Finding and deleting old files

Here’s a nifty little unix command line snippet that I found a while back while trying to find a way to clear images from a directory on a regular basis. It lets you manipulate files that are more than a specified age. For example, if you wanted to see all files in the /var/log directory that were more than two weeks old, you could do something like this:

$ find /var/log -mtime -14 -type f -exec ls -al {} \;

Deleting files can be done in a similar fashion. To delete any files in the current directory with a “.jpg” extension, one could probably do something like:

$ find /home/you/yourpictures -mtime -14 -type f -name "*.jpg" -exec rm -f {} \;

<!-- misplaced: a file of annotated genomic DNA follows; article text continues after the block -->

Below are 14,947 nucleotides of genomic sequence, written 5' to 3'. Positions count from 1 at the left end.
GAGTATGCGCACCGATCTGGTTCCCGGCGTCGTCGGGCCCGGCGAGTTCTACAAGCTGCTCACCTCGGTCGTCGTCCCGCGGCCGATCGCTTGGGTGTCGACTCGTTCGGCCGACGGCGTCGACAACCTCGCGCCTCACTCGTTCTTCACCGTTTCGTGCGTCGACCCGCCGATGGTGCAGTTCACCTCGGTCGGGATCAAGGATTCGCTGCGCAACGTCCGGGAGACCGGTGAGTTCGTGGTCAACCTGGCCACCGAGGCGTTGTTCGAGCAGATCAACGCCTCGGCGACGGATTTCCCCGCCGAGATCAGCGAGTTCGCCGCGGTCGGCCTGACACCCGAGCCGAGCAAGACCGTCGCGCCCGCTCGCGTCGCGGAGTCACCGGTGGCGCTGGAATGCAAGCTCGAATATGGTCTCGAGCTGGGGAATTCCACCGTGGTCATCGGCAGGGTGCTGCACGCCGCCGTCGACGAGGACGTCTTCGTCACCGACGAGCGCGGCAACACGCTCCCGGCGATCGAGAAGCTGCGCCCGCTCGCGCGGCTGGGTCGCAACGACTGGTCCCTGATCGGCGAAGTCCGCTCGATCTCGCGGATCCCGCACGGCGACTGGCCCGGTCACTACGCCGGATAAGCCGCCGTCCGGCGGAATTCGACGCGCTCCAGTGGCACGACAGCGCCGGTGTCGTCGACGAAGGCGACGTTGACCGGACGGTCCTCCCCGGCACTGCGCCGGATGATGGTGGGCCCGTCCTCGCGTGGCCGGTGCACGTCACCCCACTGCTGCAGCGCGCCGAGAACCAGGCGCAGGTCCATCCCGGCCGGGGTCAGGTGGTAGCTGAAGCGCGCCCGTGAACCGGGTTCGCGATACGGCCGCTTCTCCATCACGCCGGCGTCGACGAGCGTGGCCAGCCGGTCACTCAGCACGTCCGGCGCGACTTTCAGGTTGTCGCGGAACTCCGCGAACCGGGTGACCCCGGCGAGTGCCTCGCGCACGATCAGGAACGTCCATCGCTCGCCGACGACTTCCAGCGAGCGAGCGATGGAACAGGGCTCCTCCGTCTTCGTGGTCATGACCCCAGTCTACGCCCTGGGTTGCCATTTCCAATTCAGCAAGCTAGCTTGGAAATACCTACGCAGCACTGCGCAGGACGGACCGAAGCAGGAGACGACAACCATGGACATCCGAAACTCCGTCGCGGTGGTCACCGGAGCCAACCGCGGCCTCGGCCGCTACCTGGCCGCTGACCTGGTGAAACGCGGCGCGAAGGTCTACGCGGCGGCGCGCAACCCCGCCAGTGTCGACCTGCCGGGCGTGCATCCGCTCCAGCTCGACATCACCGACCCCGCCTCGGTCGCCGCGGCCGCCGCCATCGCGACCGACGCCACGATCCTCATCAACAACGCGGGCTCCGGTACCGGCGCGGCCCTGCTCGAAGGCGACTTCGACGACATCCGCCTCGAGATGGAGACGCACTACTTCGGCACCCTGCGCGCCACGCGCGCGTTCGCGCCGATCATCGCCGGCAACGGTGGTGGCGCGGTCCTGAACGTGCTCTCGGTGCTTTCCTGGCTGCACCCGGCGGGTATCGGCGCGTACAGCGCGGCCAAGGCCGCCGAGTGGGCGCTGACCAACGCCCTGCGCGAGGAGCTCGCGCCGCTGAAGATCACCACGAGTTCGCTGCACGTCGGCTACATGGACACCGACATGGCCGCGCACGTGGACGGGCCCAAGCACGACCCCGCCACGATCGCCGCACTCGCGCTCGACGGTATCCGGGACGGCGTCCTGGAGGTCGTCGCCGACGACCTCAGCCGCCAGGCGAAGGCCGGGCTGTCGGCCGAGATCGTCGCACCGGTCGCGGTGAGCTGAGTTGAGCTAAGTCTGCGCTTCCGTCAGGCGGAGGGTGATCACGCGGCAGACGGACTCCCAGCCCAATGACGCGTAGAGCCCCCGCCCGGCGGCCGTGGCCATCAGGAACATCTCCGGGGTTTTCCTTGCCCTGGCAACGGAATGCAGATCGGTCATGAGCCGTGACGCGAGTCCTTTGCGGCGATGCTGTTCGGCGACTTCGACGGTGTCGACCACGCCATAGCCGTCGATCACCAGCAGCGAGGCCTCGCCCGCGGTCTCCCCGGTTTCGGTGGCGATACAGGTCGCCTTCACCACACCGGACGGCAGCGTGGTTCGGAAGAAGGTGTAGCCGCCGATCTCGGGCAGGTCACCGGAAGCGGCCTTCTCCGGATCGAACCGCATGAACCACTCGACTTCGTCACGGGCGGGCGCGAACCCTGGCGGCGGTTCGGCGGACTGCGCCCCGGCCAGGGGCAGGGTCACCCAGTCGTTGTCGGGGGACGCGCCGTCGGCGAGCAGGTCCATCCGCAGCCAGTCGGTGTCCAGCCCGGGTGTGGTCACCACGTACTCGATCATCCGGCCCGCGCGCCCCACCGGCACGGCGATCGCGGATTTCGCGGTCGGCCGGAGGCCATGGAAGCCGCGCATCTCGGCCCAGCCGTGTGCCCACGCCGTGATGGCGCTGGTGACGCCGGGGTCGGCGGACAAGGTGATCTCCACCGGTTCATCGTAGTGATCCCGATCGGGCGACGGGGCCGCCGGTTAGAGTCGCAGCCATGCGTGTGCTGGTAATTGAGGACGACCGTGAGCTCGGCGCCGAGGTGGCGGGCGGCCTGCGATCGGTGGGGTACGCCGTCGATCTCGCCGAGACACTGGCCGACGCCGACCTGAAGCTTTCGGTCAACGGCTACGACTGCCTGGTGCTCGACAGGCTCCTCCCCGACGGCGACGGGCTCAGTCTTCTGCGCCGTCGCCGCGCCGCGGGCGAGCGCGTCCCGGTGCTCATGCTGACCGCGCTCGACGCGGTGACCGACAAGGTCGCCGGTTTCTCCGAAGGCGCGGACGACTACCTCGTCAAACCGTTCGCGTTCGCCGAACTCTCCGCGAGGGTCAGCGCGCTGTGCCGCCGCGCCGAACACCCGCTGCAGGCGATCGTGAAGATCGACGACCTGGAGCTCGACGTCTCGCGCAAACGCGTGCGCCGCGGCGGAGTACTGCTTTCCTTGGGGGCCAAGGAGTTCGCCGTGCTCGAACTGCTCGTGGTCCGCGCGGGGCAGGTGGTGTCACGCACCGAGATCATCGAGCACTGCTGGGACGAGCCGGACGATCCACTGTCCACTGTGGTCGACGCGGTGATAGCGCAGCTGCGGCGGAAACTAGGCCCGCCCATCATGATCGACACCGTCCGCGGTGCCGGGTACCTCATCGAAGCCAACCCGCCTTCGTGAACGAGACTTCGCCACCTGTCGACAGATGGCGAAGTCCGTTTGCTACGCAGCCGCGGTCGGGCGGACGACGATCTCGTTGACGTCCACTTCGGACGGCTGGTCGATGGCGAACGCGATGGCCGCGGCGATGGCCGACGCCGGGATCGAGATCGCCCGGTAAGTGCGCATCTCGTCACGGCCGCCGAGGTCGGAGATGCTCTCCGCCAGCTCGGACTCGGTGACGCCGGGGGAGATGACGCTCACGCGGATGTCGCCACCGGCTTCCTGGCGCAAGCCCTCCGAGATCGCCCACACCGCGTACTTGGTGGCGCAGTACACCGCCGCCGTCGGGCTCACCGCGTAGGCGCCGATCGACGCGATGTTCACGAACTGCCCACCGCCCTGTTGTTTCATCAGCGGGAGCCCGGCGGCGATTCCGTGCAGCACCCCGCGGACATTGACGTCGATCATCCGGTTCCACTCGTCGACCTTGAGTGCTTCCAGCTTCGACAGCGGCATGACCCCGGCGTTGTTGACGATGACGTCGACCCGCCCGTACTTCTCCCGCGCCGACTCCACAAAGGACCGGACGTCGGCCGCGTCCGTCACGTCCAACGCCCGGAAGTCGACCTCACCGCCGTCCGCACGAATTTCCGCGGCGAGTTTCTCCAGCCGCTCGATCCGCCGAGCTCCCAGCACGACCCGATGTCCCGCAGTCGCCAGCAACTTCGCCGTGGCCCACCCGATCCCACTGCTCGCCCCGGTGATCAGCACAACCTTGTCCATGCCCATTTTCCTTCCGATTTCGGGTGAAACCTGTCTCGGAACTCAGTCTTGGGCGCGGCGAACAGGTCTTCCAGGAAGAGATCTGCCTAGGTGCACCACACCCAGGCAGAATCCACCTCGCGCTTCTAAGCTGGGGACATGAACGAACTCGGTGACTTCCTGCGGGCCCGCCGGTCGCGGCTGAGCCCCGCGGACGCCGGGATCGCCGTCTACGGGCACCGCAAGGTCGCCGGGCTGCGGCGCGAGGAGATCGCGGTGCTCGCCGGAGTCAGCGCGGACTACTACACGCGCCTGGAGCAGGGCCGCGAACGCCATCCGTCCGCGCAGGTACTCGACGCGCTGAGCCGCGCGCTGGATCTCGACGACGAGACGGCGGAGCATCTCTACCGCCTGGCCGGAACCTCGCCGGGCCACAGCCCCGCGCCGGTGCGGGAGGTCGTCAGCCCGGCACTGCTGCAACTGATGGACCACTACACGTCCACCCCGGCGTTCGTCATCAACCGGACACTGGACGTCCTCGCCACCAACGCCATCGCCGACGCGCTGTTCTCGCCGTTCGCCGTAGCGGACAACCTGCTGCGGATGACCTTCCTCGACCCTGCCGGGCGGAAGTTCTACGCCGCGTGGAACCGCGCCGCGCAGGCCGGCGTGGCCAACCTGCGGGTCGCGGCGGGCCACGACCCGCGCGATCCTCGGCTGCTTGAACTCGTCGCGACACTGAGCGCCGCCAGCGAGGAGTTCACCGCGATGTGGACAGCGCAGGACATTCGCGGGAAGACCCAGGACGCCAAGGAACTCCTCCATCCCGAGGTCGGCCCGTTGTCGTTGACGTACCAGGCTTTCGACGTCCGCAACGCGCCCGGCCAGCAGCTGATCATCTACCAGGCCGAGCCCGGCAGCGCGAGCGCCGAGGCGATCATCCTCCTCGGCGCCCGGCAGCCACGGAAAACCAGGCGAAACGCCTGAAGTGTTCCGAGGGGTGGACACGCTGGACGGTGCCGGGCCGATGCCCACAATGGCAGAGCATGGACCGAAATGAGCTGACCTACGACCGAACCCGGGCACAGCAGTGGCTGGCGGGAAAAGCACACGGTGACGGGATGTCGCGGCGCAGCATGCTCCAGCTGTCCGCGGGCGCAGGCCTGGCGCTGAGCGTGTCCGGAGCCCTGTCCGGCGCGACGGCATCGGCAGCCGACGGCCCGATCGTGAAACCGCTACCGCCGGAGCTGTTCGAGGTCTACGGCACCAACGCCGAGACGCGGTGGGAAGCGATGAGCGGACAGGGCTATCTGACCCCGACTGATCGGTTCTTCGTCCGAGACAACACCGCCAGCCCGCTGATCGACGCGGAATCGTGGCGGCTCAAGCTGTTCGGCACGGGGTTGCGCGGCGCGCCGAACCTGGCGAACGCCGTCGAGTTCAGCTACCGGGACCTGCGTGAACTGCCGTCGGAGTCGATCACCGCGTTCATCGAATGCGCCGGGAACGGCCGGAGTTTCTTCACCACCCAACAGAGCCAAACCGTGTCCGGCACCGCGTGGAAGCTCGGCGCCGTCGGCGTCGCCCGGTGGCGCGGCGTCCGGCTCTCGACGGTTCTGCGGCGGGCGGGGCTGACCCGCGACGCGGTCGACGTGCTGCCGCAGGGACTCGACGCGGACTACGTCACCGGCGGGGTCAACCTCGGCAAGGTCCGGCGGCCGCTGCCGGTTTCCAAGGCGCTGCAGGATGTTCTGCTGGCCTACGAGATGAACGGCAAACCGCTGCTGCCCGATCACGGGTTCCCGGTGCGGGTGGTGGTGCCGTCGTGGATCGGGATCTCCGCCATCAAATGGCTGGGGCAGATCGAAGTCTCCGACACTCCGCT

As with many unix commands, go slowly and carry a big backup. Be careful. The person who originally posted this snippet did so with a word of warning that I will repeat:

Find is very powerful, and I suggest you do some reading BEFORE you do any removing using “find”. Also, as a test you can replace the “rm -rf” with “ls -la” to get a list of all the files that would be removed.

So consider yourself warned. Here’s the manual page for find, in case you are interested. Wikipedia also has a nice entry that includes plenty of examples for you to practice with.

Post a Comment

Your email is never published nor shared. Required fields are marked *
*
*

You can follow any discussion on this article with the RSS feed for this post.

About this article

Green Galoshes is a weblog written by Justin D. Henry. This entry was published on or around June 20, 2007.

Categories & Tags

This article is filed under code, reference, tools. It is further described as .